As a small business owner, it is important that you are aware of all mandatory regulations that affect your business. One such regulation for employers in Washington is providing workers’ compensation coverage for all non-exempt employees. Today’s post discusses some general information related to workers’ compensation insurance, and highlights certain individuals who are not required to be covered by workers’ compensation insurance.
What is workers’ compensation insurance?
Workers’ compensation provides no-fault insurance coverage for most employers and workers in Washington state. Workers that are unable to work because of a work-related injury or occupational disease may be eligible for partial wage replacement benefits and medical treatment for injuries that occur as a result of their employment. Employers are required to provide coverage to all non-exempt employees, and in return, the employers generally cannot be sued for damages related to an injury or illness that occurs on the job.
Are owners of the small business required to obtain workers’ compensation insurance?
In most cases, no. Owners of businesses are exempt from needing to obtain workers’ compensation insurance for themselves.
Generally, individuals who own and control a business are excluded from mandatory coverage.
Limits on excluded owners
There are, however, limits on the number of excluded owners and the level of control required for the owner to be excluded from mandatory coverage. Generally, the Dept of Labor & Industries will look to whether the owner has the ability to manage the day to day operations of the business, e.g. write checks, sign contracts, and make decisions on behalf of the business. If they do, then they are generally excluded from mandatory coverage. If they do not, then they are considered a worker and required to be covered by workers’ compensation insurance. The following examples illustrate a few situations where one owner may be covered and another is not:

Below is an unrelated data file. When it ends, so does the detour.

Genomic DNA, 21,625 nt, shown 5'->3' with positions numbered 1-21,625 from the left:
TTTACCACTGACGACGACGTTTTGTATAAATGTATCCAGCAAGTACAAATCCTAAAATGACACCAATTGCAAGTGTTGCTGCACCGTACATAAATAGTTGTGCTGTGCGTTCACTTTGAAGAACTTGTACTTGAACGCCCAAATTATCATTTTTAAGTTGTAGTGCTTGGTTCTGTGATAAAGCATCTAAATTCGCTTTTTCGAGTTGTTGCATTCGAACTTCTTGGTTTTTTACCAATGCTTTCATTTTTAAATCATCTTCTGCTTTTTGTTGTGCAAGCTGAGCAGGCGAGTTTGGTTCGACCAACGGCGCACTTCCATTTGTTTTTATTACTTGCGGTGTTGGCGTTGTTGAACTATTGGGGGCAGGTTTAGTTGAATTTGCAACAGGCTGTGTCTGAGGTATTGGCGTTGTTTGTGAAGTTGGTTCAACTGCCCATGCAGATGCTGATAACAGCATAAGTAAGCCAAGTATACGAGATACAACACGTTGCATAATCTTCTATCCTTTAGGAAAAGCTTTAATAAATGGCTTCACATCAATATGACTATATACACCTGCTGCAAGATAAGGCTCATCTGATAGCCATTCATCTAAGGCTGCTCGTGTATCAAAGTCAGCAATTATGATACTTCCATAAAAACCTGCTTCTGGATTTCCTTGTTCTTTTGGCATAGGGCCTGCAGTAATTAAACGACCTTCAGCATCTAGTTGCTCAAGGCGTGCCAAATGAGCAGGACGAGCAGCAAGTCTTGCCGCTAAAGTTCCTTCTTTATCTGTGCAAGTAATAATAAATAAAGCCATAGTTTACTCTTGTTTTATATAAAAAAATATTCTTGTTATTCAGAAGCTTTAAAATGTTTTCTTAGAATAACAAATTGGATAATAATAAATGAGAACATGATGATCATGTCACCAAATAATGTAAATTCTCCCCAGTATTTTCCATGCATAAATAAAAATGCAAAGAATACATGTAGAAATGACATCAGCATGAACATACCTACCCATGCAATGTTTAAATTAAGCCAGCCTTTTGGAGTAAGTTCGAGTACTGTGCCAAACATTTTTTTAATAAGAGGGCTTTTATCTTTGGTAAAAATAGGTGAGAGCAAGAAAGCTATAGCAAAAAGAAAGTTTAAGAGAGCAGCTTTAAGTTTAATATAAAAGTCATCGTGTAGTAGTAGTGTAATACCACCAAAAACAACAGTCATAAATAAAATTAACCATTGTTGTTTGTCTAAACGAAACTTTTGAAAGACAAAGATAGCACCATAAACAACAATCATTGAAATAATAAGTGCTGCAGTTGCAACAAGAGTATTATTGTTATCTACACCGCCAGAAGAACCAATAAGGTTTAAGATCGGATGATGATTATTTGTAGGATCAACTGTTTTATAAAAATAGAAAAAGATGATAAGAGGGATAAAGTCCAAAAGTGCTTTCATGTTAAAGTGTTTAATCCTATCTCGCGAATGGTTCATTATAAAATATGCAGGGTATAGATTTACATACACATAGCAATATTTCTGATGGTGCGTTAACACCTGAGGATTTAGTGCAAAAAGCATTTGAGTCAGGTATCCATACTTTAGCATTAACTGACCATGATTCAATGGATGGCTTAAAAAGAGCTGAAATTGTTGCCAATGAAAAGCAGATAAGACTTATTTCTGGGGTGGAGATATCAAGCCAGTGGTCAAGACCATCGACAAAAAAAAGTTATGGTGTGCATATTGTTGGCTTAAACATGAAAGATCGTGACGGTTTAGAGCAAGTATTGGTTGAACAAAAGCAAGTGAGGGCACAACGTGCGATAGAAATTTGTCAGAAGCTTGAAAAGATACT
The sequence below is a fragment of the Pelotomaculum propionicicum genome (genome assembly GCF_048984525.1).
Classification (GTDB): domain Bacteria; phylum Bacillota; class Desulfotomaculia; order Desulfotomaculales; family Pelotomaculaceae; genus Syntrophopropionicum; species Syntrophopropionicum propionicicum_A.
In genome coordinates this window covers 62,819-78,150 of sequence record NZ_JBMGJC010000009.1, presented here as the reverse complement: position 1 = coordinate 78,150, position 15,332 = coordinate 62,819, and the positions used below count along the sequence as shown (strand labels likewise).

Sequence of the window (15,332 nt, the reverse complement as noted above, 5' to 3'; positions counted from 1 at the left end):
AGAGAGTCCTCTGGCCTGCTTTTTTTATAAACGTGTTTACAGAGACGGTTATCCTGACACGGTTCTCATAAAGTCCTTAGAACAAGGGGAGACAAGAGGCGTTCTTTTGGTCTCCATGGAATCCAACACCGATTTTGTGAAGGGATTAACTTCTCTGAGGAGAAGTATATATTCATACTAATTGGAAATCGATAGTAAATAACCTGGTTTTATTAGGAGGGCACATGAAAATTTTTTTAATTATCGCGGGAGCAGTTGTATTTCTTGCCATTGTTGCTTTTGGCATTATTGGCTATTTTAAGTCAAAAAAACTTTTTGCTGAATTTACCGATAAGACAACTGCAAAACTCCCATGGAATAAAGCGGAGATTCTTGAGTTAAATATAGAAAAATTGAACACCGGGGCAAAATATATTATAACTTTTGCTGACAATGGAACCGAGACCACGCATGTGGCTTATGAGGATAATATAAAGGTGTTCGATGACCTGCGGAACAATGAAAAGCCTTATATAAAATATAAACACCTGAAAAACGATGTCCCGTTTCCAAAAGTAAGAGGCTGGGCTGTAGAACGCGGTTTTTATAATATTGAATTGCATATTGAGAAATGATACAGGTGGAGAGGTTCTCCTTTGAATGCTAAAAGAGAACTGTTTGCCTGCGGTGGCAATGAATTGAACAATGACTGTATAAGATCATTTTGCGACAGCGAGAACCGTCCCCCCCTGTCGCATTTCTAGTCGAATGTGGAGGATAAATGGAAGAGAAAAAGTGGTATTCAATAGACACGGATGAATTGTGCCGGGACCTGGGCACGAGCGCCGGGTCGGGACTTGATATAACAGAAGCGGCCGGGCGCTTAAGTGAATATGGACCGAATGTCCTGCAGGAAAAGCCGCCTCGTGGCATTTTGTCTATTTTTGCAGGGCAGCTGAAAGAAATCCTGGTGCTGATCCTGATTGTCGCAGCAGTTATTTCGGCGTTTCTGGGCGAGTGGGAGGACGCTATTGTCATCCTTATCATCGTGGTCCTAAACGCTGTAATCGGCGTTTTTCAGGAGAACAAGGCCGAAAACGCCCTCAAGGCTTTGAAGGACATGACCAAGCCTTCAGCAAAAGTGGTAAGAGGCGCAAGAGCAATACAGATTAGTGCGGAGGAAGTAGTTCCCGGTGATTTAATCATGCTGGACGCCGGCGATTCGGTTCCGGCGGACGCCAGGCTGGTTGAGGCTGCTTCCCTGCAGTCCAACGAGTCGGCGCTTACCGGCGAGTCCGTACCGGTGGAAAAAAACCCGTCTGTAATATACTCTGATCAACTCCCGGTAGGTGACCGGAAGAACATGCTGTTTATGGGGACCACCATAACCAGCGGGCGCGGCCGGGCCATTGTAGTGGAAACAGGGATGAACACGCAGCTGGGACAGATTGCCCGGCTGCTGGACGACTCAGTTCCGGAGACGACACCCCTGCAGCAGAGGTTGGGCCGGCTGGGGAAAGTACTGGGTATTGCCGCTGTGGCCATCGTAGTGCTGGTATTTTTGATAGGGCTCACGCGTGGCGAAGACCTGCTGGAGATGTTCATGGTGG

Under the above scenario, Owner 3 is the only excluded owner because Owner 3 is the only owner that owns a percentage of the company and has the authority to operate the business. Owners 1, 2, and 4 are considered “workers” and the business is required to provide workers’ compensation for these owners.
Under the above scenario, all owners are excluded from workers’ compensation coverage because they each own a percentage of the business and the LLC is member-managed, so each member has authority to act on behalf of the business.
Under the above scenario, Owner 1 is excluded and Owner 2 is considered a “worker.”
As you can see, whether you and your business partners are excluded from workers’ compensation coverage will come down to how the business is structured in terms of management and ownership percentages. Knowing the consequences of different ownership and management structures will help you structure your small business properly from the beginning.
To learn more about workers’ compensation insurance in Washington state, you can download a guide from the Dept of Labor & Industries.
If you’d like to learn more about structuring the management or ownership of your small business, please contact me today.
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